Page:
“Hmm,” I replied.  “Basically he does it when he’s not happy.  But I don’t really know, this dentist said it was because his front teeth were too short and he can’t keep his tongue in …”

We’ve talked about this subsequently of course!  And it’s true that the tongue was always an indicator of his mood; though naturally enough if he was in pain he’d be grumpy too … and also to be fair to us this particular disease kind of waxes and wanes so sometimes it doesn’t hurt and other times it does, so you can be forgiven for not noticing for quite a while that there is a problem.  But this dentist should have seen that the horse was in pain!  Even if he didn’t recognise the symptoms of the disease!  Which he clearly didn’t – or certainly paid no attention.

Within a day or so of his arrival he was in the round pen for the first time, and by the time I got there myself a week or so later he was well settled in!

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He had already seen Rabea the dentist and Rene the farrier.  Rabea had determined – with one look – that he had a degenerative gum disease that was common in ponies but uncommon in horses – pretty much only warmblood horses develop  it – and that basically this meant that he was in so much pain in the front of his mouth that he was putting his tongue there to protect his teeth.  The teeth had to come out, it was a pretty major operation but at least we knew what his problem was.  I was just shaking with anger though at the insensitivity and lack of knowledge of this ‘star’ dentist who had just lunged straight at him with the speculum causing god know what pain to the poor animal just a month before.  No wonder he had reared and fought!!!! What a testament to his good nature that he allowed them to prevail without anaesthetic.

Rene and I had a good discussion about his feet.  We could see that in the two weeks he had been there able to go out into the paddock every day that his feet had already improved; and so I argued that we should wait longer and see what else his feet could do on their own before we shod him again.  As it turned out, we only put shoes on him again in February 2017 because after the full winter on hard ground his feet were too short and he was obviously uncomfortable.  With Rene he has never looked back; trimming or shoeing, and his feet are remarkably recovered.  Even the persistent crack that would not resolve itself that had stemmed from the abscess that had burst through on the coronary band back in 2014 has now finally gone as I write in mid 2018.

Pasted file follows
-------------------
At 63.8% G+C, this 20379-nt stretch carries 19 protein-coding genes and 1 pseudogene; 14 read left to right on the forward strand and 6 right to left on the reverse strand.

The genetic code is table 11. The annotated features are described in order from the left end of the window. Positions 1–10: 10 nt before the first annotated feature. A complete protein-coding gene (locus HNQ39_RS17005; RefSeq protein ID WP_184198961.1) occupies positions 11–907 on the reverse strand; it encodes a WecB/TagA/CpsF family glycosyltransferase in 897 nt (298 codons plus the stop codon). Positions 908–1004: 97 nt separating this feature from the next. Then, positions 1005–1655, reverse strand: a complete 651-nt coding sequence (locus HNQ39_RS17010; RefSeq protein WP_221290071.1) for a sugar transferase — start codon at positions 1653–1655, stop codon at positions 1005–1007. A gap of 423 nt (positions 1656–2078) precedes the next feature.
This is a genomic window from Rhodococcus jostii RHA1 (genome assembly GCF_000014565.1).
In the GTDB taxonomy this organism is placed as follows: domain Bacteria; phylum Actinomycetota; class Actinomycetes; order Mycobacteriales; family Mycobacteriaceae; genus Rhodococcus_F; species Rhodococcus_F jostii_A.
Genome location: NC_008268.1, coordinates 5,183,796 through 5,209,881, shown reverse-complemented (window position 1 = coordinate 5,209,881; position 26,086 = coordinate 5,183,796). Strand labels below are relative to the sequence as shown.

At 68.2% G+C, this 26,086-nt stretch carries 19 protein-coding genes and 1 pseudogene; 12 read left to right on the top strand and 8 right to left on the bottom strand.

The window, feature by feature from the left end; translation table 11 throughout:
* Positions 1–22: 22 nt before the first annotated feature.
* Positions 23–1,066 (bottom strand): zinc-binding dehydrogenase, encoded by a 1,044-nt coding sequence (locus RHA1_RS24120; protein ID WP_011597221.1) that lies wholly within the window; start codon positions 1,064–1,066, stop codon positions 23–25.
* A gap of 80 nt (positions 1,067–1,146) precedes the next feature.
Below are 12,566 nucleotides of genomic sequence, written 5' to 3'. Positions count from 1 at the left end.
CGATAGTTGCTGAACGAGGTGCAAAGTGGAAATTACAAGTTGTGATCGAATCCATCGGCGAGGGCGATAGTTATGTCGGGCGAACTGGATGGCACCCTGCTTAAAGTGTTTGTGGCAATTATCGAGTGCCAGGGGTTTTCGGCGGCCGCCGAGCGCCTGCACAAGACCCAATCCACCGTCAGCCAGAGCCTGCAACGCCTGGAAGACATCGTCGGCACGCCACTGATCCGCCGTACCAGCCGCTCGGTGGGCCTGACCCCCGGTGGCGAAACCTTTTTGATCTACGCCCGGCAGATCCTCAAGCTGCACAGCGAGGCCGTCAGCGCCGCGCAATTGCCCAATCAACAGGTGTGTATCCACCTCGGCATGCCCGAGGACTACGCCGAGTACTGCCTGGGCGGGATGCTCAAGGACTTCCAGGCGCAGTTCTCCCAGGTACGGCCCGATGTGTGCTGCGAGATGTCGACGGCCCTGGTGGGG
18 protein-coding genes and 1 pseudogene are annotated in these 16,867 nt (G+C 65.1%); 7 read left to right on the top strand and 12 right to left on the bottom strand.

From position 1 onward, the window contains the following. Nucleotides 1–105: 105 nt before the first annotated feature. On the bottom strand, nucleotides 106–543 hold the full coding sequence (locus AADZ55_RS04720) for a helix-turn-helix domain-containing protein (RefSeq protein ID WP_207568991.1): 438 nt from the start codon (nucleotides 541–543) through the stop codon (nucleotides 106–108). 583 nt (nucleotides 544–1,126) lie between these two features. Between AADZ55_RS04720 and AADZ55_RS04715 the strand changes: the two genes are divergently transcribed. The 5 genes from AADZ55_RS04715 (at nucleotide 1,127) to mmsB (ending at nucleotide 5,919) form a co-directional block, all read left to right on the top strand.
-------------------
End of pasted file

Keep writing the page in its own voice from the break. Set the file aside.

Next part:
But of course the most significant change in him was in his body – if you discount the effect on his mind!  Dr Fernandez, the chiropractor and acupuncturist, had treated him for three or four major blockages within two weeks of his arrival; and the longeing process was well under way.  These are his first sessions; they will give an idea of how unbalanced and how unable to hold himself he was …

I know I haven’t really focussed on what the process is, but it’s enough to say that the Schoenich method is based around the biomechanics of the horse and the concept of straightness (of the horse) as a necessity for proper (classical) riding.   This is a good article on the issue if you’re interested http://www.eurodressage.com/2015/05/09/classical-training-are-you-straight.

Without gymnastic training – utilising the ARR cavesson in the round pen – to assist straightness, it’s very difficult for a horse, longer term, to successfully carry a rider AND REMAIN SOUND.  So it is basically this lack of gymnastic training to straightness in horses that we are beginning to see expressed in breakdowns such as Abi’s, often far more subtle but equally disabling for horse and rider.

Taking it that every animal is either right or left handed, it is not surprising that horses are not born ‘ambidextrous’, as people are not either.  Almost all living creatures, you and me included, need training to develop their less dominant side.  With horses, which are quadruped flight animals, the introduction of a rider makes this training indispensible.  Now that’s a major oversimplification, for a real understanding of the technique you need to at least look at Klaus and Gabriele’s book, and the gymnastic training itself just sits as part of the holistic approach to the horse’s wellbeing, but in general terms I think that sums it up.